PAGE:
To apply the practical recommendations generated and generalize the results, a new case study is used (girder of *L* = 18 m, *q* = 40 kN/m). The aim is to demonstrate the applicability of hybridization (both longitudinal and transverse) to improve the economic indexes of the studied elements. In addition, the results of a traditional design are compared with those obtained using an optimization algorithm as the basis for the design. That is why the first methodology (D1) has a traditional approach. It is used modeling, analysis, and structural design software (SAP2000). The design is performed by selecting from a list of real I-section the one with the lowest weight that complies with the design constraints. In this case, the selected cross-section is W40x221 (AISC catalog). The dimensions of this profile are adapted to the values allowed in this study, and the element is checked using the programed algorithm. The steel selected is the reference one (S355). The dimensions are shown in Table 2. The second design approach (D2) consists of optimizing the homogeneous element. Here, the type of steel used throughout the element is optimized in addition to the cross-section geometry. As for the hybrid elements, the first design (D3) is the element with a hybrid configuration only transversely. The following designs allow longitudinal hybrid configuration with two (D4), four (D5), six (D6), and eight (D7) transition points. Note that the cross-section dimensions are optimized in all cases (except D1). Recall also that designs 3, 4, 5, 6, and 7 use the same geometrical configuration of the section. Here, the TLH configurations are established manually, following the recommendations provided. It validates their use and ratifies their influence on improving the economic indexes. Table 2 shows the material configurations implemented according to the recommendations. The transition points for each configuration are also applied where recommended in the previous section.

Table 2 shows, in the first instance, the superiority of applying design optimization procedures over traditional methods. Notice how the improvements range from 48.10% to 53.49%. The other central point to highlight is the confirmation of the TLH configurations as more economically efficient than the homogeneous and the transversely hybrid elements. The latter improves the economic indexes of the homogeneous by 5.31%. Concerning the TLH girders, it can be seen how the configuration with six TPs is confirmed as the most efficient, improving the homogeneous and transversely hybrid designs by 10.61% and 5.60%, respectively. Remember that these improvements have been achieved only by following the established recommendations.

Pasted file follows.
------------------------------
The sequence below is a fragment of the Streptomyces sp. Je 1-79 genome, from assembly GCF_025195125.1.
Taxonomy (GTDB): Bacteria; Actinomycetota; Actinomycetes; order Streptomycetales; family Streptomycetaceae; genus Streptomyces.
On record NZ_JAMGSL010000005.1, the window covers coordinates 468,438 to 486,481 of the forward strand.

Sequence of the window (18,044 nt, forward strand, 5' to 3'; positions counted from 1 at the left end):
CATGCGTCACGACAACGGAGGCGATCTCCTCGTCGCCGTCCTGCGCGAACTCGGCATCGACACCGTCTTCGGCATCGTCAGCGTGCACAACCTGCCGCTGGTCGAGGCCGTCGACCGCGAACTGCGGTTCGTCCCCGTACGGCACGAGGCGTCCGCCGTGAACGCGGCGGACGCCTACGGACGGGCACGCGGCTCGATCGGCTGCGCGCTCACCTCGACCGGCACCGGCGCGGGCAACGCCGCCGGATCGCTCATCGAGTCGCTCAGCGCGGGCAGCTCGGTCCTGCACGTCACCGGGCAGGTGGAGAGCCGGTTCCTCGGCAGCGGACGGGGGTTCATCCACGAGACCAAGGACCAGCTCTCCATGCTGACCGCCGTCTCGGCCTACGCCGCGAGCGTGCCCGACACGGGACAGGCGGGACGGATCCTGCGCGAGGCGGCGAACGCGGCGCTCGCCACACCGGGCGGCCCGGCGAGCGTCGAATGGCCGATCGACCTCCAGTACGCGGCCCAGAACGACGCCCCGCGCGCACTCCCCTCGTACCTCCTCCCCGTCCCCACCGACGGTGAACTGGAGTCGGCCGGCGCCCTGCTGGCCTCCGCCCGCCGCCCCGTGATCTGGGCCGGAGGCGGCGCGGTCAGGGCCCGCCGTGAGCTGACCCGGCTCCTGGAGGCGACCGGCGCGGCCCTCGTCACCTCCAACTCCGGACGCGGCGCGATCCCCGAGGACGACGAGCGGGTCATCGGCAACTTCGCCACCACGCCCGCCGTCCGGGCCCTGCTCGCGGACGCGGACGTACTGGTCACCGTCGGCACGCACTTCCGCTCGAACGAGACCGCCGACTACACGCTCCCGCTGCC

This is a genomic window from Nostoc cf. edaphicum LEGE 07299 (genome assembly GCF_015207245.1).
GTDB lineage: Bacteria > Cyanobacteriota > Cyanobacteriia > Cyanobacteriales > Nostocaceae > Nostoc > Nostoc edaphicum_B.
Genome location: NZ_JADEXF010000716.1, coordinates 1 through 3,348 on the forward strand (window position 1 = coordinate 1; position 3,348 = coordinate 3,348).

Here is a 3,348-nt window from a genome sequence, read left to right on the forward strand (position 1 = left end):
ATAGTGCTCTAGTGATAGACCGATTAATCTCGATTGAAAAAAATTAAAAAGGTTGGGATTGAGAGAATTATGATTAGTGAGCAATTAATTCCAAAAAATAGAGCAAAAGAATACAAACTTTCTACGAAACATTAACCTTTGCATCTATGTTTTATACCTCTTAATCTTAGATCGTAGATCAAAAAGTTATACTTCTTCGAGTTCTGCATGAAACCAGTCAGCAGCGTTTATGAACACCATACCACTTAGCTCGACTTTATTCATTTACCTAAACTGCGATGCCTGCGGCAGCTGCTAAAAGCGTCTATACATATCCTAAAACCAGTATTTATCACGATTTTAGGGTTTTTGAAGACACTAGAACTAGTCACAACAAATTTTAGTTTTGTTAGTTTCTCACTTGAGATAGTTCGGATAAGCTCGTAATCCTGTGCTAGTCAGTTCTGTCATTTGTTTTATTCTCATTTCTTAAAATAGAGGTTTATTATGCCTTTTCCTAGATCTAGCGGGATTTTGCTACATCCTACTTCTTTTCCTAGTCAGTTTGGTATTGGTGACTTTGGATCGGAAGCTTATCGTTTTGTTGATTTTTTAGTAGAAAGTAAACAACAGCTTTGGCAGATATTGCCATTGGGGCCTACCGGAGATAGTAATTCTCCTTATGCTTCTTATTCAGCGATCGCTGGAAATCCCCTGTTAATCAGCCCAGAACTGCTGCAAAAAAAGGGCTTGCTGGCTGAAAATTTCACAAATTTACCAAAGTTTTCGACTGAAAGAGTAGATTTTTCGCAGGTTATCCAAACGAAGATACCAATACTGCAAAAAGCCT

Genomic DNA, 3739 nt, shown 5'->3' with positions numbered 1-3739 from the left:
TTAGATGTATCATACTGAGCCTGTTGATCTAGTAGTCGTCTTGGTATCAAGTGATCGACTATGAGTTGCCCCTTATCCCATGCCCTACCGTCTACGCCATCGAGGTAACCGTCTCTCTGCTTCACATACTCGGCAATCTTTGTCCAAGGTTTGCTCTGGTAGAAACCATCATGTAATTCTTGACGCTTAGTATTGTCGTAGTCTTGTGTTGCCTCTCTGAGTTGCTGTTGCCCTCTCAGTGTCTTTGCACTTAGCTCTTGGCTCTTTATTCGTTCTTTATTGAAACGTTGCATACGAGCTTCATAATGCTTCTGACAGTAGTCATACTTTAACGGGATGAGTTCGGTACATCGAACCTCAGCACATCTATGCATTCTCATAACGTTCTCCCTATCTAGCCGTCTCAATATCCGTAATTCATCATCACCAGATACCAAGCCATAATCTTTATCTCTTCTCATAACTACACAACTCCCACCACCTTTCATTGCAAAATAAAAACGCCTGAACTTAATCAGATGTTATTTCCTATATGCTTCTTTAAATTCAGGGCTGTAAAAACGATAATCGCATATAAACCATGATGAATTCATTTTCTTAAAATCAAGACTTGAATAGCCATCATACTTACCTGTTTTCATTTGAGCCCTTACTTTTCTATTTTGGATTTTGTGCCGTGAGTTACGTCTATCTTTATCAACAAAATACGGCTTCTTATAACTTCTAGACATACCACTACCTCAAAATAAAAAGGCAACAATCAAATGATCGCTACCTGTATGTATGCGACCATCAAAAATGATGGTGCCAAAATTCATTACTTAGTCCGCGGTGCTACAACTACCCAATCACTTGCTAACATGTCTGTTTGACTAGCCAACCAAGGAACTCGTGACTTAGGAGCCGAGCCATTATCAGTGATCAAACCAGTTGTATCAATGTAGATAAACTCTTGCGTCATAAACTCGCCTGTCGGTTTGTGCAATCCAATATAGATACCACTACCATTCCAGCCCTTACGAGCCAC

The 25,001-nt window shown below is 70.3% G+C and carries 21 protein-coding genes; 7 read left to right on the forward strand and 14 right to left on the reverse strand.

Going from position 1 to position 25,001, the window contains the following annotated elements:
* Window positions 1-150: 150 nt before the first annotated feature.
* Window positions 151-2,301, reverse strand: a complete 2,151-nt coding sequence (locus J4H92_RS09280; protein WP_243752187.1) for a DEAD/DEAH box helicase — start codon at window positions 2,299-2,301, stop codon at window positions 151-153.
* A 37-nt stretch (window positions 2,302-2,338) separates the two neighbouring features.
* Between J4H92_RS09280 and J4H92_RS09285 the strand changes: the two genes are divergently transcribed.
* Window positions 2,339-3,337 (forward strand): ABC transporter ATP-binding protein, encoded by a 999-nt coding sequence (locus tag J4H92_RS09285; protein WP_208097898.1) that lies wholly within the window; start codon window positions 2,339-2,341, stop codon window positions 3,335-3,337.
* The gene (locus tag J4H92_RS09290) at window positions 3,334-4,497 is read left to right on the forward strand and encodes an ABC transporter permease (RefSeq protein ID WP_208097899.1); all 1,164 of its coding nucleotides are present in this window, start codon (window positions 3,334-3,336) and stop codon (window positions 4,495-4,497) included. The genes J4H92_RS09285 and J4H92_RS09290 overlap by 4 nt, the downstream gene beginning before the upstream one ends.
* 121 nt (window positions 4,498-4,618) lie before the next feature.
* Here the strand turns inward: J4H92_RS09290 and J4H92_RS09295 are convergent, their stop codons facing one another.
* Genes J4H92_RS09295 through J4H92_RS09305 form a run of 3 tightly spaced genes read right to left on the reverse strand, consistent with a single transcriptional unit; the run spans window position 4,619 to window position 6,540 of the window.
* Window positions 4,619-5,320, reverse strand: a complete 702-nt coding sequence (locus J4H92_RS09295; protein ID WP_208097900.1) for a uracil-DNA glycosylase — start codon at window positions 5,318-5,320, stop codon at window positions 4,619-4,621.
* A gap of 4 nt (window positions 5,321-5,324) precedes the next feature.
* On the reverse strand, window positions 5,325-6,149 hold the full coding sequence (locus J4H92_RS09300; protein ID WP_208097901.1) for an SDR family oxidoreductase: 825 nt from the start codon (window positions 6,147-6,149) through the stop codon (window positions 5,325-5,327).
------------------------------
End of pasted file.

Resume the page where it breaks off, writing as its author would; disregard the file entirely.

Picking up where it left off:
As it has been appreciated, the proposed methodology has allowed us to explore and exploit the benefits of hybrid construction. The practical implications of this proposal in the construction industry and the design of structures such as bridges and buildings are palpable. Its application can be extended either by formulating the design problem as an optimization one according to the described strategy, or by applying the recommendations established as a consequence of the results analysis.

Using both approaches, economic (and, by extension, environmental) indexes can be improved by up to 50% compared to traditional profiles and up to 15% compared to geometrically optimized but homogeneous structures. For its part, longitudinally hybrid construction can benefit elements with longer spans, such as bridges. In addition, the proposed methodology is the basis for exploring other alternatives in the optimal mechanical design of this type of structure. Instead of varying only the material in the longitudinal direction, the geometric component could also be given freedom, possibly achieving even more efficient typologies such as hybrid tapered girders. However, studying and developing efficient connections to achieve this type of typology is a field that needs special attention.

##### 3.4. Some Comments on Future Research

Having proven that the construction of welded plate girders with hybrid transverse and longitudinal configurations offers considerable economic benefits over their homogeneous counterparts, it would be prudent to investigate the structural behavior of these elements further. It is accomplished with experimental work in the laboratory. It should be emphasized that most steel element design standards do not explicitly present rules for working with hybrid elements. Therefore, because of practical experimentation, it is necessary to be more explanatory in the standards about the procedure and particularities of the design of hybrid steel structures.